Learning Languages (by a monoglot)
My basic education included 11 years of French classes, and I don’t know any more French than ’le chat’. Those lessons could hardly have failed harder in Britain’s schools.
I recall the counting in Maths, and most people can square something, and understand what, roughly, Maths can do. I still read well, so evidently English classes were a good use of my time. So French class does not show a general pattern for us to forget our education once done, it has a special place - last.
People cannot speak French in the UK, because French people do not very often live in the UK. We could have learnt Polish, Hindi, or British Sign Language (BSL), the vast majority of children would later encounter speakers of that language.
The ease of learning a language always equates with how close it lies to languages one already knows.
Consider a Pole learning another language. Step over the border, and you’re hearing Czech - it’s bizarre, but with a few extra rules you can understand what’s written, once you read slowly. A few months later, and you’re conversing in basic Czech. Six months after that, you’ve travelled to Slovakia, picked up a couple of changes in a week, and officially learnt your third language. Later, you can go to Slovenia, and spend enough couple of months for yet another language.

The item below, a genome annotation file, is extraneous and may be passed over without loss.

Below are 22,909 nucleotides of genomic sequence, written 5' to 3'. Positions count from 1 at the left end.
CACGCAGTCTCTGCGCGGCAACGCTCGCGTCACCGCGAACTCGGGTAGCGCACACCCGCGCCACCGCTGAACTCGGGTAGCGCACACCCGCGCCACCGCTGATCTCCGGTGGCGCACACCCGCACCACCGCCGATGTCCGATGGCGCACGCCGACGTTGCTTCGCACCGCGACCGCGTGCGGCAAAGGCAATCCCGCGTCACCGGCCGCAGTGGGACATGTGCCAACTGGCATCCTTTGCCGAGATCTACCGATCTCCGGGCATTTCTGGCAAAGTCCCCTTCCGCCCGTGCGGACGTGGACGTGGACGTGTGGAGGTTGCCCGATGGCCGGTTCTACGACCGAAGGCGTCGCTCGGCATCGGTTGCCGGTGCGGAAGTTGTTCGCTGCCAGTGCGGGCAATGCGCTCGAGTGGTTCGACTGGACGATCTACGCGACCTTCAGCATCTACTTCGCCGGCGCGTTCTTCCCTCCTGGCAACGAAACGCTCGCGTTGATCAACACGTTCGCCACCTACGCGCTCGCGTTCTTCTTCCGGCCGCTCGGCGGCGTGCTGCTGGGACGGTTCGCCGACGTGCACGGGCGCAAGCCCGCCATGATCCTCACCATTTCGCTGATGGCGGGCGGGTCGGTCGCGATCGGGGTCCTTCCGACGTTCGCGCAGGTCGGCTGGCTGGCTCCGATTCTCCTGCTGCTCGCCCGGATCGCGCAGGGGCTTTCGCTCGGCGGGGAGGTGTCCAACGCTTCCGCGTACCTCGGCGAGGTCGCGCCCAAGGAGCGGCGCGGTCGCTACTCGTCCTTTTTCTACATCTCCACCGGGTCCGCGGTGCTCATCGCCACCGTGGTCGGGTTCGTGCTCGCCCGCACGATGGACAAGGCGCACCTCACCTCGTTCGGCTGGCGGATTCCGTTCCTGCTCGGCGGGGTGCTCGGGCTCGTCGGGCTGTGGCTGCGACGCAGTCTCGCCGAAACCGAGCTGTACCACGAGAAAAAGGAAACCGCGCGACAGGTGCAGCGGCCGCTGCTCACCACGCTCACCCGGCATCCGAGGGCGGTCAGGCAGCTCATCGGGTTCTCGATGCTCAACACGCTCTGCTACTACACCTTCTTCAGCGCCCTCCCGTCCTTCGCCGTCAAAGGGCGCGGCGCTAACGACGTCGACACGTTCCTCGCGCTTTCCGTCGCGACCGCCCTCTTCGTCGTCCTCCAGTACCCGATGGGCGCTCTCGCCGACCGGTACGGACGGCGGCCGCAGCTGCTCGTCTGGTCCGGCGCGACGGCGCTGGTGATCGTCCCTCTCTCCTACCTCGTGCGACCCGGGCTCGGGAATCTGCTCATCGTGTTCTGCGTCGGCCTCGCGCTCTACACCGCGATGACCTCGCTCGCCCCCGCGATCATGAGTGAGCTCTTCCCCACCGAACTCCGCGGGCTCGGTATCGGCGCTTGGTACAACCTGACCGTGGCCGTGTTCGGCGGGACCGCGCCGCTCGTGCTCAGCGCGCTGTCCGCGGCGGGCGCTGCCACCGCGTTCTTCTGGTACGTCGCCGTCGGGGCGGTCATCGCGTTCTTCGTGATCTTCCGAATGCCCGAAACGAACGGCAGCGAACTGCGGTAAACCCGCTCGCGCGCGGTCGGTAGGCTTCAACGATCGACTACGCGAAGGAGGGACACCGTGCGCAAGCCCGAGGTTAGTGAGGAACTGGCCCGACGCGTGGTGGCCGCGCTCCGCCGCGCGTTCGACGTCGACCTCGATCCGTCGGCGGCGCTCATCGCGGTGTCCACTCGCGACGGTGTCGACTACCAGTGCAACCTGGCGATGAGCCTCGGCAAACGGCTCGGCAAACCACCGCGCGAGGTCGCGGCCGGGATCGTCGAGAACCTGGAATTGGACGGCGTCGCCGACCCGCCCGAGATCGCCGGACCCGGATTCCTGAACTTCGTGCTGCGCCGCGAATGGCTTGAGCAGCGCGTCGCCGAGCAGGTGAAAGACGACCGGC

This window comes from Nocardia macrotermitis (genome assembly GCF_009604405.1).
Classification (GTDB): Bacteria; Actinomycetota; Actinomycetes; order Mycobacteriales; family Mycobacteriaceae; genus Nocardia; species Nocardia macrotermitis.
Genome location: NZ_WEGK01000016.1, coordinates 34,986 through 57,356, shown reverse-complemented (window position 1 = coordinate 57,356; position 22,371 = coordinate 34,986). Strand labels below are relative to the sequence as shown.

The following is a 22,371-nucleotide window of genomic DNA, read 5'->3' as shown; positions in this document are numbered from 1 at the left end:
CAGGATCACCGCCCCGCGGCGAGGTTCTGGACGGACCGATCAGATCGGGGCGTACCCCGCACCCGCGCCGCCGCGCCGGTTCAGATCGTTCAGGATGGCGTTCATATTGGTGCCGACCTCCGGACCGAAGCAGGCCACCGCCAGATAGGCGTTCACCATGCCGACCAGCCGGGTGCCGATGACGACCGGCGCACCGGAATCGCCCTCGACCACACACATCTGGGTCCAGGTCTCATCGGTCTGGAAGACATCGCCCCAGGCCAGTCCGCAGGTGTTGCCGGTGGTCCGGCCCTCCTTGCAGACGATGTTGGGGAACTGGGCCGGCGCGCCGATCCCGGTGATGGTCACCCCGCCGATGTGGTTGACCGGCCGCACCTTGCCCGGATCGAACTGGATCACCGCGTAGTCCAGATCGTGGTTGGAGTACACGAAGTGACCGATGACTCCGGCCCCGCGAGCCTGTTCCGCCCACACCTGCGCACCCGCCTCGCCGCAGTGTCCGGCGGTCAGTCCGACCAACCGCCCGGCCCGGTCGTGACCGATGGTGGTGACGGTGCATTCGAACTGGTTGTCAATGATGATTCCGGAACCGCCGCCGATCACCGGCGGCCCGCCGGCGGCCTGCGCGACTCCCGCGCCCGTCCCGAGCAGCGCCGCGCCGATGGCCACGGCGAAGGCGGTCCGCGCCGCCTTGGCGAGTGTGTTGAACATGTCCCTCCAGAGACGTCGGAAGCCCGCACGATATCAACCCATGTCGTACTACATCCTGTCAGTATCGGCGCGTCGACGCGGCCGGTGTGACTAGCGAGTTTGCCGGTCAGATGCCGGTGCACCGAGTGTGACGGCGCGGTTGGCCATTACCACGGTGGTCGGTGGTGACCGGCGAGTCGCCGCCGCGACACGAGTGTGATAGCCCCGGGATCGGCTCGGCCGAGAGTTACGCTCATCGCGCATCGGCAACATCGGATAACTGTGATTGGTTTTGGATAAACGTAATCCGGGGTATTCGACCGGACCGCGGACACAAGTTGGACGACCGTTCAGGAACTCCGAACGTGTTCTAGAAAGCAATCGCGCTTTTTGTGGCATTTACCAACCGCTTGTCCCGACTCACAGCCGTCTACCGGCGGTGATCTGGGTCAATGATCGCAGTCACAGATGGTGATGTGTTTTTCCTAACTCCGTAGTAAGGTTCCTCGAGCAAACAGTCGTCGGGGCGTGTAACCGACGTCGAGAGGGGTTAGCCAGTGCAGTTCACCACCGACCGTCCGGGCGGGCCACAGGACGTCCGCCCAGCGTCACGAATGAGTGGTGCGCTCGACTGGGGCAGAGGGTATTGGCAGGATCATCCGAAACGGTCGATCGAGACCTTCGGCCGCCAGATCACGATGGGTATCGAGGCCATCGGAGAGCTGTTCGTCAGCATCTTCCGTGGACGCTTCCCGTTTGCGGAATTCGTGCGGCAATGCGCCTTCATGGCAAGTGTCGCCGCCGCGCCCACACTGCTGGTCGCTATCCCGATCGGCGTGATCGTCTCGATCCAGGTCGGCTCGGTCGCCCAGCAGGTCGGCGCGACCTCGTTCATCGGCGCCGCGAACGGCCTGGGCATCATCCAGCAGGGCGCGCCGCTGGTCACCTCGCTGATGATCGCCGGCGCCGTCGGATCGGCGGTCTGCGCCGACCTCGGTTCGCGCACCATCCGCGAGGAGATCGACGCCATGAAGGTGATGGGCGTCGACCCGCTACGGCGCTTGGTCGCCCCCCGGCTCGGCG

Now look at the poor English speaker. The closest neighbours (Afrikaans, and Dutch) won’t speak with them, because both already know English. The third-closest neighbours (German) still intimidates them, with its cases and memorized-genders.
Ladders and Rungs
Learning French takes a native English speaker an average of four years. Learning Esperanto takes one. But someone who knows Esperanto and English can reach French fluency in 2 years, meaning that learning Esperanto, then French, takes 3 years, while learning French takes 4.
Having a useful second language may initially seem like a good idea, but none of the students will emerge actually speaking a new language, so if language classes can have any use, they must have some use aside from learning a language. I imagine the best choices would either be BSL or Toki Ma.
BSL allows children to speak immediately, at least about simple, physical, subjects. They have a language which everyone can use in noisy environments, or in Maths class when they should be studying.
Toki Ma fulfils a similar role to Esperanto - it lets people experience speaking a new language without learning two thousand basic words. Instead, Toki Ma only has about 200 words, and constructs the other ideas from those base components (‘silly water’ = ‘alcohol’, et c.).